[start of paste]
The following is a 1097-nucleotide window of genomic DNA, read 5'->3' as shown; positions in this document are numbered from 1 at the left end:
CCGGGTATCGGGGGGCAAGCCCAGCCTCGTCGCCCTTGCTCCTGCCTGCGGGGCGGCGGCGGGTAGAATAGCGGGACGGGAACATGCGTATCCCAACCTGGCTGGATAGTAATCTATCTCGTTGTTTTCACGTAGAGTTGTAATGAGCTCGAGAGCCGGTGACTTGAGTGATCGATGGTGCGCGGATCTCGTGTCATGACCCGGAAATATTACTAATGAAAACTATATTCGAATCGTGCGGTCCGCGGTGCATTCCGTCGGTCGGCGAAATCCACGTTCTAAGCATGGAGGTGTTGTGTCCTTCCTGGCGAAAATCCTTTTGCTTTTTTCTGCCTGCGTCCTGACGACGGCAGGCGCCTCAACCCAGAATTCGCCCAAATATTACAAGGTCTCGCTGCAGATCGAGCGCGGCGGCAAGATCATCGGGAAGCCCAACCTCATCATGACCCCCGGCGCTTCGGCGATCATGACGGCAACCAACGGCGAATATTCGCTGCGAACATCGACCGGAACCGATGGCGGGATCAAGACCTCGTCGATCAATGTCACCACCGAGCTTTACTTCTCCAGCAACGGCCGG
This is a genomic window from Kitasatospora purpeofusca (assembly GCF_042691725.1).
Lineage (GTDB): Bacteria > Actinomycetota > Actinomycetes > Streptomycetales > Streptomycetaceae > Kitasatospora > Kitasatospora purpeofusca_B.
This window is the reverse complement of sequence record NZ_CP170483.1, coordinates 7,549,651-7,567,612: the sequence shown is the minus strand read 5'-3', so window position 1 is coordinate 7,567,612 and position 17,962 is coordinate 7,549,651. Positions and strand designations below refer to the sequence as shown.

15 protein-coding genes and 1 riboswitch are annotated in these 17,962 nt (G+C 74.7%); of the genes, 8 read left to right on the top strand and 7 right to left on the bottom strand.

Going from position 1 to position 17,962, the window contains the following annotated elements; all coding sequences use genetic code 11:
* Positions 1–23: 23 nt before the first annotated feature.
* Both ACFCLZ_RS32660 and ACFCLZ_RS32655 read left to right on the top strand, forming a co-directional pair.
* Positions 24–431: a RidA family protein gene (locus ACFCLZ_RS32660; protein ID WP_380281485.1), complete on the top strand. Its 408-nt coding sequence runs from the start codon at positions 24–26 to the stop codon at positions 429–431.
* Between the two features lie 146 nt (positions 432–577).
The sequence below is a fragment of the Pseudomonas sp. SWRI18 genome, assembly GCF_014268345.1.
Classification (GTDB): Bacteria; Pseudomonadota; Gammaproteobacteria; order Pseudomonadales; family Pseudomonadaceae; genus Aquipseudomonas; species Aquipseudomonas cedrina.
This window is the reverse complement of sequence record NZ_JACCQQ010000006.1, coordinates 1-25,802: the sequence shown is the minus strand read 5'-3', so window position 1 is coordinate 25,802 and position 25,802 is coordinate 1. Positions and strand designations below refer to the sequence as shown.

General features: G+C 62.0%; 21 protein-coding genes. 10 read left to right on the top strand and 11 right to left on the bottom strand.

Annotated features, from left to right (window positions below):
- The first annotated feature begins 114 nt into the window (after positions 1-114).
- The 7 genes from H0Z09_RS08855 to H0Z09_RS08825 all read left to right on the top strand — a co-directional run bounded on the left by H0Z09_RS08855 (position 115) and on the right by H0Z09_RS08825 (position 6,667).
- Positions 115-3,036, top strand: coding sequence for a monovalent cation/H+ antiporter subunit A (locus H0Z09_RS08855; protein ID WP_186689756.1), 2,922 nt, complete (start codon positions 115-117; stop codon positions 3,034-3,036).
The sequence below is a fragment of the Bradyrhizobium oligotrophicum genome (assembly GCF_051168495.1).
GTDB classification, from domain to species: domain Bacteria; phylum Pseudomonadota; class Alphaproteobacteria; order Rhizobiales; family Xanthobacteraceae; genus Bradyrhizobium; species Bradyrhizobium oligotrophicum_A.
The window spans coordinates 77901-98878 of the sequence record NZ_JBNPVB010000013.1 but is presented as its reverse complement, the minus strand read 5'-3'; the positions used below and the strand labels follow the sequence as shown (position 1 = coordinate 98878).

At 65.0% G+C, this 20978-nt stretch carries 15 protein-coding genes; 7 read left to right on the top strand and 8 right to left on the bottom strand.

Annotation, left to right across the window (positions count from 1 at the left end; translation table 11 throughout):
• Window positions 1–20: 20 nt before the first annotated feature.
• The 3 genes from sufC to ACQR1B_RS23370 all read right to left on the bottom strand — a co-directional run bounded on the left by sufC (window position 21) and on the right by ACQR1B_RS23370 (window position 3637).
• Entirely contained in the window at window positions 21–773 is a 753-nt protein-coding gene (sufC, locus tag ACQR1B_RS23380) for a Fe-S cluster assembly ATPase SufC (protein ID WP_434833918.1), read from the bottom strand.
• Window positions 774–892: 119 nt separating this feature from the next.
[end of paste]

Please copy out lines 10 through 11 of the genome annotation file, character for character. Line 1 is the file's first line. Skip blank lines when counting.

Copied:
* Positions 24–431: a RidA family protein gene (locus ACFCLZ_RS32660; protein ID WP_380281485.1), complete on the top strand. Its 408-nt coding sequence runs from the start codon at positions 24–26 to the stop codon at positions 429–431.
* Between the two features lie 146 nt (positions 432–577).